We like to think that we need language to communicate, but I’m sure you’ve witnessed situations that suggest otherwise.
Take this story. I happened to be riding on the same S-Bahn carriage as a family of Serbs. An elderly babushka (thick boots, patched up woolen hoses, a headscarf tied under her chin, I kid you not) was clearly ordering her family around. I didn’t need to speak any Serbo-Croatian to tell she had qualms about the way their daughters were raising their children. Especially the youngest boy, who, oblivious to the commotion, was roaming the carriage up and down.
I heard their arguments, as they worked up to a shouting match.
“He is not your son, stay out of it.”
“The boy has no manners.”
“You had your chance at raising children.”
“See how he behaves.”
In the end, the steely-eyed babushka won, and the boy was promptly retrieved to his mother’s lap. Babushka cast me a sidelong glance, and I hid behind my kindle.
Another story this reminds me of is the time we took my parents to London. You see, neither of them speaks English. And since they were staying in an Airbnb apartment, I went there to help them talk with their host. Here’s the conversation that took place between Flavio and my mother. (Translation of her Polish in parentheses)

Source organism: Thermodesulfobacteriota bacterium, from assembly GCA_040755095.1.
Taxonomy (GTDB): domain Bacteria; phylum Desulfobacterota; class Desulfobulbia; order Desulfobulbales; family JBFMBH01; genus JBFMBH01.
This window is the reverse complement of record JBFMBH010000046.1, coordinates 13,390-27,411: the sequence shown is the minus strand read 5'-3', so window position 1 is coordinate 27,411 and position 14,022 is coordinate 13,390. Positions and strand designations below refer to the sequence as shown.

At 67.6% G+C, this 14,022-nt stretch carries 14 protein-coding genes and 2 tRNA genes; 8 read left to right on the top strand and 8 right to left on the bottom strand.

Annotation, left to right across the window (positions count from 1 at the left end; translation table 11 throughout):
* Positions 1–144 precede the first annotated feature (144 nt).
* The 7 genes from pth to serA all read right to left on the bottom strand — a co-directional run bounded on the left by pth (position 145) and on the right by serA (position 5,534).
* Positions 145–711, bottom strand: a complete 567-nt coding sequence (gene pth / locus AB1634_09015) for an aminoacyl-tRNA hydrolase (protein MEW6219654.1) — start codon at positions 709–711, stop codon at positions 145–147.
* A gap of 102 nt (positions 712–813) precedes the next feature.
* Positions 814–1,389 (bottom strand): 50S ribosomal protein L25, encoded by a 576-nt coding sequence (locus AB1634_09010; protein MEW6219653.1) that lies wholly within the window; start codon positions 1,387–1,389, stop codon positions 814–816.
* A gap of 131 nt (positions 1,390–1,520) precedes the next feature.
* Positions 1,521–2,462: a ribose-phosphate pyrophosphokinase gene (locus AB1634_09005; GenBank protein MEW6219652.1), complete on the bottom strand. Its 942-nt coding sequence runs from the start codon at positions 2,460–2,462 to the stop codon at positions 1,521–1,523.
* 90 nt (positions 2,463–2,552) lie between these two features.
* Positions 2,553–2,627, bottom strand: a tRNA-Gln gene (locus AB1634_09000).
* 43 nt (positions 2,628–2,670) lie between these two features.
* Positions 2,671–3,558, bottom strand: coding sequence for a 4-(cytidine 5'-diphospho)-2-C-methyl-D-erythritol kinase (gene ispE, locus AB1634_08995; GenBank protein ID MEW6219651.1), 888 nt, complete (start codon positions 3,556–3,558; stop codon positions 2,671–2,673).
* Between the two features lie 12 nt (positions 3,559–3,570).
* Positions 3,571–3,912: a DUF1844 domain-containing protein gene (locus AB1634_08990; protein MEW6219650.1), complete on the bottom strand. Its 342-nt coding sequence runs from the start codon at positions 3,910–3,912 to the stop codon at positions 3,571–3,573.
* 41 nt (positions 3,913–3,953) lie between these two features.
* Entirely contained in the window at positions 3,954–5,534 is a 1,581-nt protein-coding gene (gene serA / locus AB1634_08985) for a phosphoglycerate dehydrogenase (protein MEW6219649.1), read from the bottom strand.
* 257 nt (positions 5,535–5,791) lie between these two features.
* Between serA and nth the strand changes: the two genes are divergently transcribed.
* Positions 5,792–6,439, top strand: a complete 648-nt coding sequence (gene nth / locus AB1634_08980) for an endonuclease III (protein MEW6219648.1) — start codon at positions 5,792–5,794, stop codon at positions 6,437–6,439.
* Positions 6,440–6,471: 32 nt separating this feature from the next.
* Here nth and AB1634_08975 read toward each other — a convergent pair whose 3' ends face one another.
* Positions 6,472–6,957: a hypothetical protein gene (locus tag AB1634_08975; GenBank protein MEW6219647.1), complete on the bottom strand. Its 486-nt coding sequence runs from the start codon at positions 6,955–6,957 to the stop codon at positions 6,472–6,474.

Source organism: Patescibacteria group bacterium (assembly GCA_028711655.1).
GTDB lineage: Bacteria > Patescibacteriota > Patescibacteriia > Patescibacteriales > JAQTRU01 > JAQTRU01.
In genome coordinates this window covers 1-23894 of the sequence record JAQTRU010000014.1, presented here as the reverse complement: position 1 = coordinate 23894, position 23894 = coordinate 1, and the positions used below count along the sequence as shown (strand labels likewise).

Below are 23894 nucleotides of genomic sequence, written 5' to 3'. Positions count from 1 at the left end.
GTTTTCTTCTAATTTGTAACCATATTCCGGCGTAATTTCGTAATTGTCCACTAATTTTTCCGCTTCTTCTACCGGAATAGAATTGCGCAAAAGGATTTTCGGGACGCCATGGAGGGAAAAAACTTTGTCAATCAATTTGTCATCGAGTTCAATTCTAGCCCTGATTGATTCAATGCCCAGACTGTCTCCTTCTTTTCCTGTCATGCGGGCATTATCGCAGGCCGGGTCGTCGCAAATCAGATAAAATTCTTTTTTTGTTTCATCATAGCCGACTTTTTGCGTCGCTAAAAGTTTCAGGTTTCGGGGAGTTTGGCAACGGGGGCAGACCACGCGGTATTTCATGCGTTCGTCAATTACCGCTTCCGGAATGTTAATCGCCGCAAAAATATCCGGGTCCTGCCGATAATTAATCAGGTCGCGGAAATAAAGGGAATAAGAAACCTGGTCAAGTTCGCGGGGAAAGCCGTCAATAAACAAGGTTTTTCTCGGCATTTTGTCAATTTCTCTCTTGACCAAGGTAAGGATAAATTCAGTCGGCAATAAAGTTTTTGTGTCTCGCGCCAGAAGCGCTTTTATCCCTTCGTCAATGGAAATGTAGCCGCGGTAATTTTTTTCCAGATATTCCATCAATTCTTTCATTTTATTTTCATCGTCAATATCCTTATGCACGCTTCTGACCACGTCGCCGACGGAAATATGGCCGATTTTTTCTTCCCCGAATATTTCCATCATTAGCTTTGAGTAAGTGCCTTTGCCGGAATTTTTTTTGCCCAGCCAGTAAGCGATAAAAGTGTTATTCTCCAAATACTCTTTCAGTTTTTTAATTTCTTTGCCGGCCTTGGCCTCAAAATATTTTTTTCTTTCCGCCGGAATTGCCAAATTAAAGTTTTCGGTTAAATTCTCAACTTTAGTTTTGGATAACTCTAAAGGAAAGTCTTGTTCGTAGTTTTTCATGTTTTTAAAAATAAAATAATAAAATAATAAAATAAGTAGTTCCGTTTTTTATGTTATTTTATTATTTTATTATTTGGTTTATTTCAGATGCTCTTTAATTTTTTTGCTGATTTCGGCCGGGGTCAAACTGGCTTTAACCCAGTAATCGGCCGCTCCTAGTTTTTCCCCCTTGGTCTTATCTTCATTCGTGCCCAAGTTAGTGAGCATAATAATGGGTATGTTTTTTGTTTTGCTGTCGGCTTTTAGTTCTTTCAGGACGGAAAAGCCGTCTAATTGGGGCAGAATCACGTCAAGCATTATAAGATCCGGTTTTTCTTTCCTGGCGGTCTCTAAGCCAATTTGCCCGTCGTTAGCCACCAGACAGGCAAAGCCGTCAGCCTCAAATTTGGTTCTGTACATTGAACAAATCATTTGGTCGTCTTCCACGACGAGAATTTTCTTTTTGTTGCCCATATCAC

“Here’s the living room and the kitchen.”
“A łazienka?” (And the bathroom?)
“The bathroom’s this way. I’m afraid it’s a little small.”
“Nie szkodzi. A gdzie znajdziemy ręczniki?” (Doesn’t matter, where do we find the towels?)
“Ah, yes. They’re here.”
And so it went for ten minutes or so. I didn’t get a chance to translate anything, but I didn’t like feeling useless so when Flavio left I explained to my mother that they need to leave the keys in the mailbox outside when they check out.
“No przeciez glupia nie jestem.” (Do you think I’m stupid?)
Makes you wonder how much do we actually need language, doesn’t it?